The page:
Liberia’s Fragile Peace
On March 19, in an address to the U.N. Security Council, Secretary General Ban Ki-Moon said unemployed youth in Liberia–including former soldiers–threatened the country’s stability. He also noted “the country’s pervasive poverty, food insecurity, high unemployment, massive illiteracy, poor infrastructure and the inadequate delivery of basic services, including potable water, health services and education.”
Lawrence Bropleh, Liberia’s minister of information, said the government of Ellen Johnson Sirleaf–who assumed Liberia’s presidency in 2006 and became Africa’s first elected female president–is in no position to receive a major influx of refugees. “We have to put the mechanism in place. . . Give the government a chance,” he recently told Voice of America. A major influx, has “regional peace and stability implications in West Africa.”
By March 28 Ghana had cooled off and agreed to work with Liberia and the U.N. refugee agency to draw up a road map to repatriate the 40,000 Liberian refugees currently living in Ghana, the U.N. news wire reported. Ghanaian authorities would like to begin in six months, that report said.
Now Hney faces what she and the other women were doing their utmost to avoid: widespread grinding poverty and ongoing violence back in Liberia.
With large-scale refugee crises going on around the world, Pouilly, at the U.N. High Commission for Refugees, said only refugees in the most dire straits–such as suffering medical emergencies–are being resettled.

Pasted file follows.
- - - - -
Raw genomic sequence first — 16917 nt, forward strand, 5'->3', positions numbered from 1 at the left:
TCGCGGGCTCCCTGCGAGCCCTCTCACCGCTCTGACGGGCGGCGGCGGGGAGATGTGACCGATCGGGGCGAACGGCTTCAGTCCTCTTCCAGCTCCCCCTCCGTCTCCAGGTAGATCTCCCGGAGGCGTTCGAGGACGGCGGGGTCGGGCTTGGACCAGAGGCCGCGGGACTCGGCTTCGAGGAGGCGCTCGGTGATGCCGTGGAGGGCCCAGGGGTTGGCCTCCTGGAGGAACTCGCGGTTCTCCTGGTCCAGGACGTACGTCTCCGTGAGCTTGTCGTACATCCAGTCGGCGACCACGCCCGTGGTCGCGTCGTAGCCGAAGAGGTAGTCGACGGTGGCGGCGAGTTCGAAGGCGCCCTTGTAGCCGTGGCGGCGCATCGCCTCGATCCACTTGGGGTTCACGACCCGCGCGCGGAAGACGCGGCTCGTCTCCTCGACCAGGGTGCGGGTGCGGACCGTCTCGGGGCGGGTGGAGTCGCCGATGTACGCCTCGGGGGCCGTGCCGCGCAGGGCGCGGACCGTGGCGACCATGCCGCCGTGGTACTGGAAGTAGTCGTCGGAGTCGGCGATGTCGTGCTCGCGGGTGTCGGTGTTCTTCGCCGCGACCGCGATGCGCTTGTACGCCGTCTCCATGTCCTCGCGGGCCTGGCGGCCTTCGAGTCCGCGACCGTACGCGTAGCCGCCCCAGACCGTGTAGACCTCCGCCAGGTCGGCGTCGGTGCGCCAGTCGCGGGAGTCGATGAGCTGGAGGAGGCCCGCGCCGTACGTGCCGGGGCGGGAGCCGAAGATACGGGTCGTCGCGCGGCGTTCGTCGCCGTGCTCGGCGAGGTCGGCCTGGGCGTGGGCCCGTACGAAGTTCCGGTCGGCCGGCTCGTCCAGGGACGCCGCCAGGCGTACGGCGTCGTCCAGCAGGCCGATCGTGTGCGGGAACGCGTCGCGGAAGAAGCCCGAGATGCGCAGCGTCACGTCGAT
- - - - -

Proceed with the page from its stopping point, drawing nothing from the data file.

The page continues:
Seventeen countries–including Norway, the United States, Canada and Chile–act as hosts in U.N. resettlements.
The government in Monrovia is struggling to move people out of the capital and into the counties because of overcrowding and joblessness. And demobilization packages, which promise former fighters money and training to put down their guns, have only been trickling out. Last year hundreds of former soldiers rioted over the delays.
Emily Bowers is a freelance journalist in Accra, Ghana. Ruthie Ackerman, who lives in Brooklyn, N.Y., is writing a book about the legacy of U.S. colonial ties with Liberia and has reported from Liberia for a number of publications. She is the recipient of a fellowship from the Pulitzer Center on Crisis Reporting.